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Linking rhizosphere respiration rate of three grassland species with root nitrogen concentration

Author:
Tang, Mao, Keck, Daniel C., Cheng, Weixin, Zeng, Hui, Zhu, Biao
Source:
Geoderma 2019 v.346 pp. 84-90
ISSN:
0016-7061
Subject:
biomass, buckets, carbon, cell respiration, flowering, forbs, grasses, grasslands, isotope labeling, legumes, microorganisms, nitrogen, nitrogen content, rhizodeposition, rhizosphere, roots, soil, soil carbon, soil organic matter, soil respiration, sowing
Abstract:
Rhizosphere respiration (from roots and rhizosphere microbes utilizing root-derived carbon (C)) is a significant component of soil respiration, and rhizosphere priming effect (RPE, change in soil C decomposition by the presence of living roots in the rhizosphere) is crucial for regulating soil C decomposition. However, the relationships between rhizosphere respiration and RPE and root traits (such as biomass and nitrogen (N) concentration) across plant species and growing conditions are not fully resolved. In this study, we investigated rhizosphere respiration rate and RPE of three grassland species (a grass, a forb and a legume) using a continuous isotope-labeling technique. We found a significantly positive relationship between root-mass-specific rhizosphere respiration rate and root N concentration across the three species and two types of mesocosms (small pots and large buckets), and the scaling exponents were approximately one (indicating isometric scaling). Further, soil organic matter (SOM) decomposition rate was not statistically different between the planted treatments and the unplanted control, suggesting insignificant RPE at the early flowering stage (90 days after seeding) for these three species. Likely, respiration from rhizodeposition (root inputs to soil during the 90-day labeling period) was not included in SOM decomposition by the isotope labeling method, which underestimates SOM decomposition and may partly contribute to the lack of RPE of the three species. Overall, our results show that rhizosphere respiration rate is scalable with root N concentration across different plant species and growing conditions, while RPE of these grassland species at the early flowering stage was insignificant.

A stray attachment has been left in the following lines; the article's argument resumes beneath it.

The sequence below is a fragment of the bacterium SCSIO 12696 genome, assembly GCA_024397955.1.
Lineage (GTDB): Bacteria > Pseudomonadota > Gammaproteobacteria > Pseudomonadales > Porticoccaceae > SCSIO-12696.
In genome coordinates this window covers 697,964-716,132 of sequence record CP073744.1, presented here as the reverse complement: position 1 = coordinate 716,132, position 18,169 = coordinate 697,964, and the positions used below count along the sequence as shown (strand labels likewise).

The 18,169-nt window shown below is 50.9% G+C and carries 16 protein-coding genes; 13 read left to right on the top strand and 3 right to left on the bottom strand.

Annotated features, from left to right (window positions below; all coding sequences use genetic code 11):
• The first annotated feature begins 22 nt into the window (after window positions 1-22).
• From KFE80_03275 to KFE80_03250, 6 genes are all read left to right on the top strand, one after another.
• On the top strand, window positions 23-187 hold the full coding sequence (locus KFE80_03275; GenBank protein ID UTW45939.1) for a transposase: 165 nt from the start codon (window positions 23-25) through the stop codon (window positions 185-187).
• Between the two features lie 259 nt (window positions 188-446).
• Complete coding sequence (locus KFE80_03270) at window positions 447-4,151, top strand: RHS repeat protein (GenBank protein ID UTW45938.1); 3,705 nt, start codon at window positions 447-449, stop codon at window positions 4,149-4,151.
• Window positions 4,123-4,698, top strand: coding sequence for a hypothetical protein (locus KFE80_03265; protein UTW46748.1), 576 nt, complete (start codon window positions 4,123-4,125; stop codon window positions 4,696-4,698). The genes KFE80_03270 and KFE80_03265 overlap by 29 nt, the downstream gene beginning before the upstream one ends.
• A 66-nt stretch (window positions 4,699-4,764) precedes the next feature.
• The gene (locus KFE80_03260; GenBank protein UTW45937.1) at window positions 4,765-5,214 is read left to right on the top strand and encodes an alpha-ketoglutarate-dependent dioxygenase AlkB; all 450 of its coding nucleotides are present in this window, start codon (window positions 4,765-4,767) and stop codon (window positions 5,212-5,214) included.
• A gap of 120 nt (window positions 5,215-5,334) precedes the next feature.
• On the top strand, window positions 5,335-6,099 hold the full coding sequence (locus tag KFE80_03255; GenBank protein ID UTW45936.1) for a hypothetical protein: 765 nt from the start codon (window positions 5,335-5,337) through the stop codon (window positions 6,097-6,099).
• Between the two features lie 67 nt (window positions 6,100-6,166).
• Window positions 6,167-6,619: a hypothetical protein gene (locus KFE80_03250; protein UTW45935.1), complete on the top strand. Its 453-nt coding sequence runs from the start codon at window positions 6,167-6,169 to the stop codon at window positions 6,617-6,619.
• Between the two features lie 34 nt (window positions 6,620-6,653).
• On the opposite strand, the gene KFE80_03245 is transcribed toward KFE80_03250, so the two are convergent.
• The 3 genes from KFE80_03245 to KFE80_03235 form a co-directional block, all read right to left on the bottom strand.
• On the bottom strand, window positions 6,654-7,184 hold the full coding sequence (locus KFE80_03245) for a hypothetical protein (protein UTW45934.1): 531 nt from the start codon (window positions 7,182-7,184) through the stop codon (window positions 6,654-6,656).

Agid:
6350295